World Vision International
Blog • Sunday, March 11th 2018

Arthur's story: when 7.5 magnitude earthquake hit Papua New Guinea

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An area in Hela Province, Papua New Guinea, showing landslips after the earthquake

Arthur Maling works as the mSupply (Medical Supplies) ICT Officer for World Vision Papua New Guinea and was in Hela Province together with colleague Megan Gaure (read Megan's account here) when the 7.5 magnitude earthquake struck last week. Both were on official duty travel, working with the Hela Provincial Hospital and were supposed to be in in the province for three weeks. Unfortunately, their work and stay was cut short when the 7.5 magnitude earthquake struck in the early hours of Monday morning, 26th February, and both had to be evacuated out of Hela. It was a traumatic experience for both, one they will remember for a very long time. This is Arthur's account of his experience.

 

By Arthur Maling, World Vision PNG mSupply ICT Officer

It was a first of its kind experience for me. I never experienced such a disaster before and I was traumatised after the earthquake which hit us in the early hours on Monday morning of February 26.

Everyone, including the local people, didn’t know what to do. The impact of the earthquake was devastating, and affected the lives of everyone, including the children.

It was around 3o’clock in the early hours of the morning and the earthquake shook for a few minutes. It was not small. We could feel the building move. The hotel building we were staying shook and we could not run out or do anything, so we just slept on the bed or on the floor. After the tremor, we ran out from the room to the ground. The ground kept shaking, continuing after every few minutes. 

PNG 7.5 earthquake

The two-story hotel that Arthur and his colleague stayed at. There were cracks on the hotel grounds. (Photo: Arthur Maling/ World Vision PNG)

I was thinking the building was going to collapse and I’m going to die. That’s what I thought. But God has a plan for us, so the two-storey building which was made of steel did not collapse. The building next to the hotel almost collapsed. The ground cracked and it nearly fell. It was a feeling I can still remember.

We were shaking. We saw the cracks on the ground and we could not say anything. We were all close together and stood far from the buildings. We were just watching the road and waited until 6 o’clock in the morning. There were about five to six of us from the hotel. There were also hotel staff who came out and were with us.

There were cracks on the road. (Photo: Arthur Maling/World Vision PNG)

The footpath was cracked, the filled-up soil where the other building was almost collapsed. We could see the cracks in between the bricks where the building was and on the ground as well. There was a hole in the soil which was patched later on in the morning. Water tanks were falling off because the cement base holding them up cracked when the earthquake occurred.

There were falling fences along the road. (Photo: Arthur Maling/World Vision PNG)

We went to the hospital from the hotel. There were also cracks on the road and vehicles could not move around. The airport was split in half, cracked. That’s when we learnt that there were no flights, all flights were cancelled.  People were traumatised. They were everywhere helping others mend broken fences or attending to their homes. As we passed by, we could see people fixing the buildings and attending to their houses. Some of the people were injured. The more injured ones were taken to the hospital.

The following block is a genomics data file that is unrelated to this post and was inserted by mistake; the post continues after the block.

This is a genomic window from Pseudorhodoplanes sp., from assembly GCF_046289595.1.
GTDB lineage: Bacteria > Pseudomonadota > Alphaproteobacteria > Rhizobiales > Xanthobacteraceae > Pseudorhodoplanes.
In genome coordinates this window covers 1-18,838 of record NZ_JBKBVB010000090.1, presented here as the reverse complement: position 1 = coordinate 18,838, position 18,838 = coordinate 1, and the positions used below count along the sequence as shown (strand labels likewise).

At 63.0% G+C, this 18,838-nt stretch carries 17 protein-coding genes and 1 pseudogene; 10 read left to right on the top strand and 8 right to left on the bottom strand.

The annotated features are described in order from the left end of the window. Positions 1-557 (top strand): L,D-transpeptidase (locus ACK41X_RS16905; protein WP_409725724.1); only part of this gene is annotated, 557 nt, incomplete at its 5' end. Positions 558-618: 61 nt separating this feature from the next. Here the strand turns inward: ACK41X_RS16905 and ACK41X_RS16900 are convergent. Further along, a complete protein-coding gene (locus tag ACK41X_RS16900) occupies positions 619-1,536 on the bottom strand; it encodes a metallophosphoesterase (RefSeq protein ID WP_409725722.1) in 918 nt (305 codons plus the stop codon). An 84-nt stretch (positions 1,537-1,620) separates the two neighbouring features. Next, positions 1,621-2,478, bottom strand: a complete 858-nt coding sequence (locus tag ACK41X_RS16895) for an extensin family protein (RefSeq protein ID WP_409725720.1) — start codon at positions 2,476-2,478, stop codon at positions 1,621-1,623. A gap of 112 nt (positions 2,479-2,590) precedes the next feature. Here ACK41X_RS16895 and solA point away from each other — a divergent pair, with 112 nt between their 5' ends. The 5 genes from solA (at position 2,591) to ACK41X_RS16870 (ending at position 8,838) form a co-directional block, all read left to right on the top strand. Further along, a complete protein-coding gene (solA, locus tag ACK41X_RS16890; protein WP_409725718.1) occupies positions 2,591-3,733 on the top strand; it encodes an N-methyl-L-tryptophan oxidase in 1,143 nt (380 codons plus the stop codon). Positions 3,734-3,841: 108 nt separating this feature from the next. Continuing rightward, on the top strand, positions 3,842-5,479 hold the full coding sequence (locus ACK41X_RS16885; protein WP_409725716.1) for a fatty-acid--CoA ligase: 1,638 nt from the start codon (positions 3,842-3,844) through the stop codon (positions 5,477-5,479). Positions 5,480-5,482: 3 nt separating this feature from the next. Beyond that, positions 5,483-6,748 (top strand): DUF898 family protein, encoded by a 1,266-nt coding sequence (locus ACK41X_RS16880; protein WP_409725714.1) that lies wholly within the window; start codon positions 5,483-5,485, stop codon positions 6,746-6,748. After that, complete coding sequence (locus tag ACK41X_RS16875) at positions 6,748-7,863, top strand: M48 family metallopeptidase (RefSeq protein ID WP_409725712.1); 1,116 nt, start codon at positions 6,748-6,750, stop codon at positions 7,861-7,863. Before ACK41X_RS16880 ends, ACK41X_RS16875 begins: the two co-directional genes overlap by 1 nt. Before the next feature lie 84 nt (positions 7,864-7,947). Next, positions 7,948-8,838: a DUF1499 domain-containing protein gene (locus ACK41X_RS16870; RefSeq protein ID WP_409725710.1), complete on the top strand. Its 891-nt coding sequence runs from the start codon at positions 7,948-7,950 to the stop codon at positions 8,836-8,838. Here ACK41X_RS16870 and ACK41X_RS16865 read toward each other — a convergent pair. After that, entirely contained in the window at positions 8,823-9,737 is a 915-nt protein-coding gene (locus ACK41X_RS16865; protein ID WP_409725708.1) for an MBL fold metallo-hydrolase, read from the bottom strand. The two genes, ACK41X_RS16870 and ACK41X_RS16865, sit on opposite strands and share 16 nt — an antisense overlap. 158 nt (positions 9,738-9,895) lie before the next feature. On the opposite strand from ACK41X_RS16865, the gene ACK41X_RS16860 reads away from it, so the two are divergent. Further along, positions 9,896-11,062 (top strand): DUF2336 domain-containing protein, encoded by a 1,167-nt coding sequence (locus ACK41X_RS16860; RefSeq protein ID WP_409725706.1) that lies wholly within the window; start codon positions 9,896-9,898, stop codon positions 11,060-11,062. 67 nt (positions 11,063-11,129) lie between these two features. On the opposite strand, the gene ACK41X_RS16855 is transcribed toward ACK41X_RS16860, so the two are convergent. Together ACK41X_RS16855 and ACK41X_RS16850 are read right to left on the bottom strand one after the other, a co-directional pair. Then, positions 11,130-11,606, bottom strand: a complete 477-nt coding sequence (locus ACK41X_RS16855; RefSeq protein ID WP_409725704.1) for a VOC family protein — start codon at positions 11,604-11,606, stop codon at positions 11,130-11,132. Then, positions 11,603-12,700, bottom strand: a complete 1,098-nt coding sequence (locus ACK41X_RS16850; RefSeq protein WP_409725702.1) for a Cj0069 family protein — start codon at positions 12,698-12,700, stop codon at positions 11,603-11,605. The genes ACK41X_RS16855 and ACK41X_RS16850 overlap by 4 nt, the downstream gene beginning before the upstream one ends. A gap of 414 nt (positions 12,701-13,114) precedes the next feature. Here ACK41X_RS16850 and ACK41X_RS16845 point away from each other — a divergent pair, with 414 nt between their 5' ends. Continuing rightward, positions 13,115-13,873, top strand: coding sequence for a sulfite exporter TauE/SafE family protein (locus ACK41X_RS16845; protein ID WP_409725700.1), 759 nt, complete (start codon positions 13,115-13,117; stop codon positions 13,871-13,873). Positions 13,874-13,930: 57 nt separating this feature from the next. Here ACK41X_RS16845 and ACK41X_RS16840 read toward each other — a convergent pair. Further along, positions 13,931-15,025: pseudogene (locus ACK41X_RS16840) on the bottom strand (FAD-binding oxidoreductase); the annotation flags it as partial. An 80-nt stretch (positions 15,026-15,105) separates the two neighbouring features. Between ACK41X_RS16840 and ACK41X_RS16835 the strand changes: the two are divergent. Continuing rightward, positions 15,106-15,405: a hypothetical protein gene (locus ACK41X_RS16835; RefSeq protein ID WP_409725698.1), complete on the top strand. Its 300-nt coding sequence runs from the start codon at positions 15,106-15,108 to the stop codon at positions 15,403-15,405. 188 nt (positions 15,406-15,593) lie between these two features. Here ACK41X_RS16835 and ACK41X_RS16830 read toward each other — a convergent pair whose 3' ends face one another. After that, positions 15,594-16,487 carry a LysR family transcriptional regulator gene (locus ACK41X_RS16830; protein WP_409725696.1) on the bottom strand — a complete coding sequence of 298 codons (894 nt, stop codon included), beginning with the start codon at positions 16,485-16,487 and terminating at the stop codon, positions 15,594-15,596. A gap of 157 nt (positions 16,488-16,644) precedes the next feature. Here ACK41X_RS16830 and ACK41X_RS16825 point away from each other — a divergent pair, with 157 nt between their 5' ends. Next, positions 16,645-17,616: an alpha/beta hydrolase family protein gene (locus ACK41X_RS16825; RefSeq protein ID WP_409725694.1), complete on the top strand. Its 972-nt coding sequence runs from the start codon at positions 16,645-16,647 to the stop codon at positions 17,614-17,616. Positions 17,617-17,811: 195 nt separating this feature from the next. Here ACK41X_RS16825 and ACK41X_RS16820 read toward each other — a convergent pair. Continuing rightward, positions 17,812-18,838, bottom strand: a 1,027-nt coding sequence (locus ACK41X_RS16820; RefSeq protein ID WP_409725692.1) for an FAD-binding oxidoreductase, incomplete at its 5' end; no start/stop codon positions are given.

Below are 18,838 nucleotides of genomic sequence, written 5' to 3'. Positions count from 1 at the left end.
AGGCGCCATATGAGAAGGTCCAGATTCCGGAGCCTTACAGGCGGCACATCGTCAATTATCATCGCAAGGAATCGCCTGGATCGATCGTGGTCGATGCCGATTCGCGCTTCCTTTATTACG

At the hospital, medicine cabinets and shelves fell, throwing medicine all over the floor. (Photo: Arthur Maling/World Vision PNG)

Early in the morning we were at the hospital where we witnessed the body of a 7-year old boy brought to the hospital. His 5-year old younger brother was severly injured when a falling timber hit him on the head when their house collapsed.  They were assisted by villagers who took them to the hospital. Because of the devastating disaster, the hospital staff were not at work during the day. Everyone was busy with their own households, trying to find out if their families were allright. Some of them had no water and others were trying to attend to their houses, which were about to collapse. It was a first experience for them as well and people just did not know what to do.

Arial view showing landslip areas in as in effect of the earthquake. (Photo: Arthur Maling/World Vision PNG)

After the earthquake struck, communication links were down, there was no power, buildings were run by generators. Digicel’s tower was down, as it was badly affected so we could not get in touch with anyone. The only thing we could do was get in touch with the Oil Search team who had a satellite phone using the satellite phone from the hospital and they managed to assist us in communicating with the office here and we were able to get in touch with our families.

A happy Arthur being evacuated with others and en route to Moro, thanks to Oil Search

We stayed that day and with the help of Oil Search and DFAT, we were evacuated to Port Moresby the next day to Moro Airport and onward to Port Moresby. I was relieved when we arrived in Port Moresby. The earthquake and continuous tremors was unbearable and seeing people with injuries the whole day, feeling and thinking that we could have lost our lives was too much. It was great being back and I’m glad I was able to.

A very happy Arthur upon arrival in Port Moresby, thanks to the Australian Government support 

Seeing how it was in the earthquake area, I’m very happy that World Vision is responding to the effects of the earthquake, especially if we will be reaching especially those in the very remote areas and those who have lost their family.

Arthur back at work at his desk at the World Vision office in Port Moresby